Today in labor history … Emma Goldman, IWW, anti-racism and more

1833 Prudence Crandall, a white woman, is arrested for conducting an academy for black women in Canterbury, Conn.

1869 Women’s rights activist and anarchist Emma Goldman was born in Lithuania. She came to the United States when she was 17.

1872 Paul Laurence Dunbar, African-American poet and writer, was born in Dayton, Ohio.

1880 Helen Keller was born in Tuscumbia, Ala. She embraced left and socialist causes, campaigning for peace, women’s and labor rights; she was a member of the Socialist Party and IWW.

1905 The Industrial Workers of the World, also known as the “Wobblies,” is founded at a 12-days-long convention in Chicago. The Wobblie motto: “An injury to one is an injury to all.”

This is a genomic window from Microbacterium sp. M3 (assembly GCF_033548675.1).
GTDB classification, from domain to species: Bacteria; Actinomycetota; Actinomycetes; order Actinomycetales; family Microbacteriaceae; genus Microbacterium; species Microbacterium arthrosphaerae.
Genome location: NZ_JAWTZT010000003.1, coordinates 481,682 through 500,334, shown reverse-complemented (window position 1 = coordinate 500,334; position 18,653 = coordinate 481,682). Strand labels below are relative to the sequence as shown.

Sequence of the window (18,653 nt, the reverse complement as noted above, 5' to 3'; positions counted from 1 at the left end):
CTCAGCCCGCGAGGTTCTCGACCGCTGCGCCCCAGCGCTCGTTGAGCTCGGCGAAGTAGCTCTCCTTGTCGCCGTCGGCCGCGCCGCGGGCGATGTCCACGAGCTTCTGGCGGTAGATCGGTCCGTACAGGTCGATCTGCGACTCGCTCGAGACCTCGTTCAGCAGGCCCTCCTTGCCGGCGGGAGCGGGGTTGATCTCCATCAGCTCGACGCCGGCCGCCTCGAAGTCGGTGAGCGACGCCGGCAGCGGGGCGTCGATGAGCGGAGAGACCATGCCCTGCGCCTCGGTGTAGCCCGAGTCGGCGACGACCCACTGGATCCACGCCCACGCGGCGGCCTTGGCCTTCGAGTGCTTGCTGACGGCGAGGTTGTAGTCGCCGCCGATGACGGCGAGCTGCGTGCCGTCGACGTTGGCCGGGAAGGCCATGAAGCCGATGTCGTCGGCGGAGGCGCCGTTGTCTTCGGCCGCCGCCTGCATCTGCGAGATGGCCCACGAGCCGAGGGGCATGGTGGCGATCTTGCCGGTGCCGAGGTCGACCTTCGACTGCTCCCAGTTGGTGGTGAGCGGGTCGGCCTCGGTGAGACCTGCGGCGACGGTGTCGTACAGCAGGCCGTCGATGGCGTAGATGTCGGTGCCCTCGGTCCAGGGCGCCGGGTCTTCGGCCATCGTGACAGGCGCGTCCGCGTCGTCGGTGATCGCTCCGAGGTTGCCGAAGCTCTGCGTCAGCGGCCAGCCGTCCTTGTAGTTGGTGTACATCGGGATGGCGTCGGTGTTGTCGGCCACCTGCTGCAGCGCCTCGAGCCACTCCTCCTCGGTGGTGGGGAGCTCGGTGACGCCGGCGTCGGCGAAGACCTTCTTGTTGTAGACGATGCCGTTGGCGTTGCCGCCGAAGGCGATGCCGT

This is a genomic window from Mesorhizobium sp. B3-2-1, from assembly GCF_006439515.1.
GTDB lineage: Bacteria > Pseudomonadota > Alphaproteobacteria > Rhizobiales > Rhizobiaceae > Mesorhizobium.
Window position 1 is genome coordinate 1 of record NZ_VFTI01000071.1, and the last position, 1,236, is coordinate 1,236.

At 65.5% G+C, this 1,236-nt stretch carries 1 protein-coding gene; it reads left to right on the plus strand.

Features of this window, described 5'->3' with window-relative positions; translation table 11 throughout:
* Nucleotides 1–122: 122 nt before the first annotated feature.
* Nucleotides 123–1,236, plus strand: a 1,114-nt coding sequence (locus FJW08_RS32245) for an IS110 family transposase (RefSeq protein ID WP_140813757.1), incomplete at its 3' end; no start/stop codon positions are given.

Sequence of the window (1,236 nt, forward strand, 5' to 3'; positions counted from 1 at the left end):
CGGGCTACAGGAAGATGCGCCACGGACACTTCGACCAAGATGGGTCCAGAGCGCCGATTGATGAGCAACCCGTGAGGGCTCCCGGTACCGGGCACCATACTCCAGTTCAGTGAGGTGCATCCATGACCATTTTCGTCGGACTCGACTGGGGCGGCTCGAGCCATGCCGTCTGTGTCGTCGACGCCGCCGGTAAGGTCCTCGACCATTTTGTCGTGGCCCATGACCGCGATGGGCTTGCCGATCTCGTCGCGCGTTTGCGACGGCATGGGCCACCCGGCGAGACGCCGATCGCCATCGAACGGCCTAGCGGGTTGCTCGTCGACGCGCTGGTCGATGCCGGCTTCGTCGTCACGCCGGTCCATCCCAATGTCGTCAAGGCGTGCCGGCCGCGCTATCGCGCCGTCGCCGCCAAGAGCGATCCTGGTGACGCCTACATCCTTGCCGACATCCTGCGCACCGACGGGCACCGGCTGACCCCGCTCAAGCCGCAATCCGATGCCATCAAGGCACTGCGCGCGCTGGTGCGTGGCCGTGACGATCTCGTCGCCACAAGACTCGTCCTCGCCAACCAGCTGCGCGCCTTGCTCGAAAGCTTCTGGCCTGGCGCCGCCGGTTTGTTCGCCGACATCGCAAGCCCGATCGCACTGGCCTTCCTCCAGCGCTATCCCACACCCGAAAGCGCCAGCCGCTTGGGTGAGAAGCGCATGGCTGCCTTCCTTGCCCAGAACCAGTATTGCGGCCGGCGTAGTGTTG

1935 Congress passes the National Labor Relations Act, creating the structure for collective bargaining in the United States

1985 A 26-day strike of New York City hotels by 26,000 workers – the first such walkout in 50 years – ends with a five-year contract calling for big wage and benefit gains

1993 A.E. Staley locks out 763 workers in Decatur, Ill. The lockout was to last two and one-half years. “We want to work to live, not live to work,” the workers would chant on the picket line.


PW Editorial Board
PW Editorial Board

People’s World editorial board: Editor-in-Chief John Wojcik,  Managing Editor C.J. Atkins, Copy Editor Eric A. Gordon, Washington D.C. Bureau Chief Mark Gruenberg, Social Media Editor Chauncey K. Robinson, Senior Editor Roberta Wood, Senior Editor Joe Sims